Oracle joins bid for TikTok’s U.S. operations, sources say
By Echo Wang and Joshua Franklin
(Reuters) – Oracle Corp <ORCL.N> has joined some of the investors of TikTok’s Chinese owner, ByteDance, in pursuing a bid for the popular short-video app’s operations in North America, Australia and New Zealand, according to people familiar with the matter.
The move would represent a strategic departure for Oracle, which caters mostly to corporate customers and generates the bulk of its sales from cloud offerings and software licensing.
Its co-founder and Chairman Larry Ellison is one of the few top technology executive to openly support President Donald Trump, who has ordered ByteDance to divest TikTok amid concerns over the safety of the personal data of U.S. consumers.
Oracle is working with some of ByteDance’s investors, including General Atlantic and Sequoia Capital, on making an offer for the TikTok assets that would challenge a rival bid from Microsoft Corp <MSFT.O>, the sources said, speaking on condition of anonymity.
ByteDance, TikTok, Oracle, General Atlantic and Sequoia declined to comment. The Financial Times first reported Oracle’s interest in TikTok.
Oracle shares closed up 2.2% on the news on Tuesday, giving the company a market capitalization of $169 billion.
Twitter Inc <TWTR.N> has also approached ByteDance to express interest in acquiring the U.S. operations of TikTok, though its chances are seen as remote because of its smaller size and the antitrust scrutiny for such a combination, sources said earlier this month.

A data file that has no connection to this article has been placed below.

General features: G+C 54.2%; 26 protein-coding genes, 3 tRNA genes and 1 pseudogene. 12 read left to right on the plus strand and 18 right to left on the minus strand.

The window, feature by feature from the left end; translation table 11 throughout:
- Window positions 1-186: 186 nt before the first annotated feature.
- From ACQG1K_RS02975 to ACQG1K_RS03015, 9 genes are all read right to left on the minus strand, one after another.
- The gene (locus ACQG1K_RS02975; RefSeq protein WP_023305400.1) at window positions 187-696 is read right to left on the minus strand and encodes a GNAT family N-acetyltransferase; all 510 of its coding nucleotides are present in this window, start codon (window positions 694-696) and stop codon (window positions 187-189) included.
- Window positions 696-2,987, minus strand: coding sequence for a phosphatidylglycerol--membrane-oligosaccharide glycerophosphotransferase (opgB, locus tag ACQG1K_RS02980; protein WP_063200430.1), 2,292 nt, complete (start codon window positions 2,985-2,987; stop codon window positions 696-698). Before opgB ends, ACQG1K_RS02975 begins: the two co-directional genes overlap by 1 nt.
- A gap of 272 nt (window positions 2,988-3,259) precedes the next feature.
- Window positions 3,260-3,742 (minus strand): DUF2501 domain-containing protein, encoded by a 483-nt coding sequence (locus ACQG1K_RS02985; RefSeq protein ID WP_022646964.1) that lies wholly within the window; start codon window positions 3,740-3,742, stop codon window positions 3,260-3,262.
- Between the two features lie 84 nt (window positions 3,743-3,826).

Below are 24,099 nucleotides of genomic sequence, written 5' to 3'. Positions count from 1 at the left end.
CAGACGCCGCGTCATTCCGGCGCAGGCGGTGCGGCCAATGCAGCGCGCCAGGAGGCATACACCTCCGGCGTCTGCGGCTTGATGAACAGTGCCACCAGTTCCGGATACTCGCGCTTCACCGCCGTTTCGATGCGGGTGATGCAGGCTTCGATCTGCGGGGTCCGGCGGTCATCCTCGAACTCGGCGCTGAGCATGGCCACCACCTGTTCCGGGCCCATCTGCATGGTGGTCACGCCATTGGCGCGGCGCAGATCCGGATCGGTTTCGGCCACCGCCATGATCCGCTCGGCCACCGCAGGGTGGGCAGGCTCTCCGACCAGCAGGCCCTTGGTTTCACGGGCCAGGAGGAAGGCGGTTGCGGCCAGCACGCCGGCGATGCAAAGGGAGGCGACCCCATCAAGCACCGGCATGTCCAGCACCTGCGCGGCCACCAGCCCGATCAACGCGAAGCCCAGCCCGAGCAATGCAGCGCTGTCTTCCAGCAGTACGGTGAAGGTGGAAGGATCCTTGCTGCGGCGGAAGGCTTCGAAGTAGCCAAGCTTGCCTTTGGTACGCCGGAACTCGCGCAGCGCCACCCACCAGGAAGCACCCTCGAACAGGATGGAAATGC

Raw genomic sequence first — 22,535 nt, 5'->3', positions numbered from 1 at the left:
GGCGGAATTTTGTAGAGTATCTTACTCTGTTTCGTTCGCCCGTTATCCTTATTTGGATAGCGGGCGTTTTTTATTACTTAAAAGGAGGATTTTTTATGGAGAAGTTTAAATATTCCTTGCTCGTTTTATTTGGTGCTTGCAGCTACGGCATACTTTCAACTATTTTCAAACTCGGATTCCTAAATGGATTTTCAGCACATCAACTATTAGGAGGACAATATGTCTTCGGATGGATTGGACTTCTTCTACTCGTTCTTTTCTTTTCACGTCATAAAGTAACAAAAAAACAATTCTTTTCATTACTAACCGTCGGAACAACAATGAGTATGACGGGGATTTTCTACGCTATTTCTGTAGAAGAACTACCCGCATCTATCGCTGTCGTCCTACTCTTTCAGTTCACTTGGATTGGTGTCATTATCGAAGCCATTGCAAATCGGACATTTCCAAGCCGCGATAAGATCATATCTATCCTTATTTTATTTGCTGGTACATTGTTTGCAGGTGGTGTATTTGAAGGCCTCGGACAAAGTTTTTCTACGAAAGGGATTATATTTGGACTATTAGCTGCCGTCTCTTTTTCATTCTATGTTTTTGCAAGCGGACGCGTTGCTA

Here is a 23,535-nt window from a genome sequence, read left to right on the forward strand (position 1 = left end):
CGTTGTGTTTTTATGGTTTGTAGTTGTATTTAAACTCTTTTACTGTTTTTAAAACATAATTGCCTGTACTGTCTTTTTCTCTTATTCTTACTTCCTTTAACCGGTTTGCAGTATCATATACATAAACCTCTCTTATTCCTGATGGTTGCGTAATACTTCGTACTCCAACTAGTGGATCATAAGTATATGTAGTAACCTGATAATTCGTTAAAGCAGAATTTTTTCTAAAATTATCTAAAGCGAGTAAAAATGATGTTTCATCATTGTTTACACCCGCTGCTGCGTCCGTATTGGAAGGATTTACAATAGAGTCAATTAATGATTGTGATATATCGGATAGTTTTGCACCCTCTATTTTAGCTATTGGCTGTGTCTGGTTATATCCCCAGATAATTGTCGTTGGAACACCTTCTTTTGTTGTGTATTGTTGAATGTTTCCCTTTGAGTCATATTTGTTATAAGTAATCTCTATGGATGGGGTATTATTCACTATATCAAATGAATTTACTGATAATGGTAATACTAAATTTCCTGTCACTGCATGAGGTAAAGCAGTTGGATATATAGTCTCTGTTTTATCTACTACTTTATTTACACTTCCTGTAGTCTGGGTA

Trump has said he would support an effort by Microsoft to buy TikTok’s American operations if the U.S. government got a “substantial portion” of the proceeds, but he has also said there are other interested potential buyers. He has given ByteDance 45 days to agree to a sale of TikTok, before transactions with either TikTok or ByteDance are prohibited.
“I think Oracle is a great company,” U.S. President Donald Trump said on a visit to Yuma, Arizona, adding that it could take over TikTok’s U.S. operations.
The White House has stepped up its efforts to purge what it deems “untrusted” Chinese apps from U.S. digital networks. Beyond TikTok, Trump has also issued an order that would prohibit transactions with Tencent Holdings Ltd’s <0700.HK> WeChat.
(Reporting by Echo Wang in New York and Joshua Franklin in Boston; Additional reporting by Kanishka Singh and Ann Maria Shibu in Bengaluru; Andrea Shalal in Yuma, Arizona; Editing by Aditya Soni and Lisa Shumaker)